A lot from the code quality can affect the performance of your site or product as an entity. Whether you’re implementing a functionality that should take 10 lines of code in 50 lines, there’s so much dead code, or you’re just writing the code or using a tool in a way that it’s much slower to function; they all impact performance. For example, having excessive unused code bumps up file sizes which could delay HTTP requests and in turn, affect performance.

In fact, all the points listed previously in one way or the other fall under the quality of code you’re delivering and how knowledgeable a developer might be with regards to performance. Your JavaScript, CSS, HTML and other applications on the backend contribute to performance directly or indirectly.

There are some industry standards and practices that should be followed while building sites. Don’t write code that “just works™”. You should consider if you’re actually solving that problem in the most efficient way.

5. Inadequate server resources

One critical factor often overlooked is the capabilities of the web server behind a frontend. Nearly all articles and discussions about performance are usually focused on the frontend. Now, while that isn’t wrong as most of the work is usually on the frontend, the server that powers a frontend can also greatly affect overall performance.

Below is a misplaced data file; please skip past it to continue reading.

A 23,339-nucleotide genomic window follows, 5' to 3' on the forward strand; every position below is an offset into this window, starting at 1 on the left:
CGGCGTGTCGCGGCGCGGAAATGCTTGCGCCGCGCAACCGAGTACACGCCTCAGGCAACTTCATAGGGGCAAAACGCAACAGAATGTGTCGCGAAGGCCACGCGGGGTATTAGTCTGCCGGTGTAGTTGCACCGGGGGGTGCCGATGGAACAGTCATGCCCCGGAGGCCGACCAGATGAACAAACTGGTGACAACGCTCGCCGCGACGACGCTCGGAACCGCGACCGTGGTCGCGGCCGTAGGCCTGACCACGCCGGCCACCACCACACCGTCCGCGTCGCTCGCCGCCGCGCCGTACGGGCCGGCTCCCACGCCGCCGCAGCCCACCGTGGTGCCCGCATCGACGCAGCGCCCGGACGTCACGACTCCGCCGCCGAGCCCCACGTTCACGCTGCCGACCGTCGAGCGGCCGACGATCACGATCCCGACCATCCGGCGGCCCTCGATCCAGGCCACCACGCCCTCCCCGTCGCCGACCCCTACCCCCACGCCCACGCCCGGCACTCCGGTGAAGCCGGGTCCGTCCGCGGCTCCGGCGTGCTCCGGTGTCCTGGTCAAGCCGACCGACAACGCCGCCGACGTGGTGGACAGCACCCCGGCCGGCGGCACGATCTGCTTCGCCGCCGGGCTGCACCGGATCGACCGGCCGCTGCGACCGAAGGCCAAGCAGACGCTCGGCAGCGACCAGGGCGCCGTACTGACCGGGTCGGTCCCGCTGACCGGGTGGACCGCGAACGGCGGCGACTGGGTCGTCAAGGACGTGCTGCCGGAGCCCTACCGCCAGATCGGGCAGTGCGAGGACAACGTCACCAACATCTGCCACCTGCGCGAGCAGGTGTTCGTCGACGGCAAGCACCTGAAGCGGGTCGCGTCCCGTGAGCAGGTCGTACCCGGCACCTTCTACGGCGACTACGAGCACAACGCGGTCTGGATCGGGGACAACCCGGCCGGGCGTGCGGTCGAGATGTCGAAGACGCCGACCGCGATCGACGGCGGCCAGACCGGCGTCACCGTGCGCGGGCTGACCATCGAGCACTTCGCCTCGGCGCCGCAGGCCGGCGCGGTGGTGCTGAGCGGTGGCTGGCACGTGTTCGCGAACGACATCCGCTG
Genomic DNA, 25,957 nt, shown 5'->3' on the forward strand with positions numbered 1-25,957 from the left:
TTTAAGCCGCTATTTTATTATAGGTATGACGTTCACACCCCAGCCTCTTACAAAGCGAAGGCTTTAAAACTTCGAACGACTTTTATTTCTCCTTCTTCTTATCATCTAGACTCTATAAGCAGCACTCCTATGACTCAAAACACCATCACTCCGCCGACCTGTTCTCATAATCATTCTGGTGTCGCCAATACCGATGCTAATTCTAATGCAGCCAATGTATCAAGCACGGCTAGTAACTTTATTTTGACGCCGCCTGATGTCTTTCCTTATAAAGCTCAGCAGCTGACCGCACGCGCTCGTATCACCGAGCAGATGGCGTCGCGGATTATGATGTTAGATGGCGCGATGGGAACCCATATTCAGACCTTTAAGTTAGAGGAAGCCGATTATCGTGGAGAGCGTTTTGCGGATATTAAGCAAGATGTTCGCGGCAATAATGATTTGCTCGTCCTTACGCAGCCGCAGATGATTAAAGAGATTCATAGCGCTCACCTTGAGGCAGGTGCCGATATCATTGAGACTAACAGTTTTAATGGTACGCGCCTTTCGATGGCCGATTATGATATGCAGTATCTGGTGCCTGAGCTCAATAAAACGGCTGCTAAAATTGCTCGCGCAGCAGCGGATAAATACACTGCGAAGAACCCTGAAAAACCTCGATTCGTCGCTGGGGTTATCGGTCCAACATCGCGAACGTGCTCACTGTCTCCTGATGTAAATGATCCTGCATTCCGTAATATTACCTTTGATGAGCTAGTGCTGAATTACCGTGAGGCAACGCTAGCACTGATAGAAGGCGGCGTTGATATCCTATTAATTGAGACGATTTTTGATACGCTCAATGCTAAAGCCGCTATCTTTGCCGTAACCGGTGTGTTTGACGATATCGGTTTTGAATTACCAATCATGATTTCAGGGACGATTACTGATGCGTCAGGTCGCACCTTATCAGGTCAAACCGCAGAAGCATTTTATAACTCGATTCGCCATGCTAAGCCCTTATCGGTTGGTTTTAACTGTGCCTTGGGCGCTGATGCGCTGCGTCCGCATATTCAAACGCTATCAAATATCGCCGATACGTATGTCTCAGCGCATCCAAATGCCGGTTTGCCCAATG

I mean, sure, you could have a pretty fast frontend but if your server fails to respond on time, the frontend never even makes it. So, what do I mean? Some servers have very high TTFB (Time to First Byte) which is the time it takes for the client get the first byte of response data from a server after an HTTP request, and so if that server’s hardware (CPU, RAM etc) is inferior or insufficient and it takes long (more than 600ms on an average network) to get a response for just the main document request, that’s a prolonged page load and so your user just stares at a blank screen for seconds with no sign of progress which can be really frustrating. Now, even when we get a response for that main document request, subsequent resources like scripts, css and images (all of which point to the server) still have to get their first byte of response data and fully download which can really slow things down.


Now that you have a clearer view on why performance matters and the several factors that influence performance, including a few instances of not-so-good practices, in the final part of this series, we’ll talk about known and tested strategies to tackle these problems.

In summary, how we build what we build matters because that’s a huge part of the product no matter what it’s later transformed to. That’s what we serve users, and so priority should be given to what matters to the user, and not how quickly we can achieve something that might not be the best experience for users.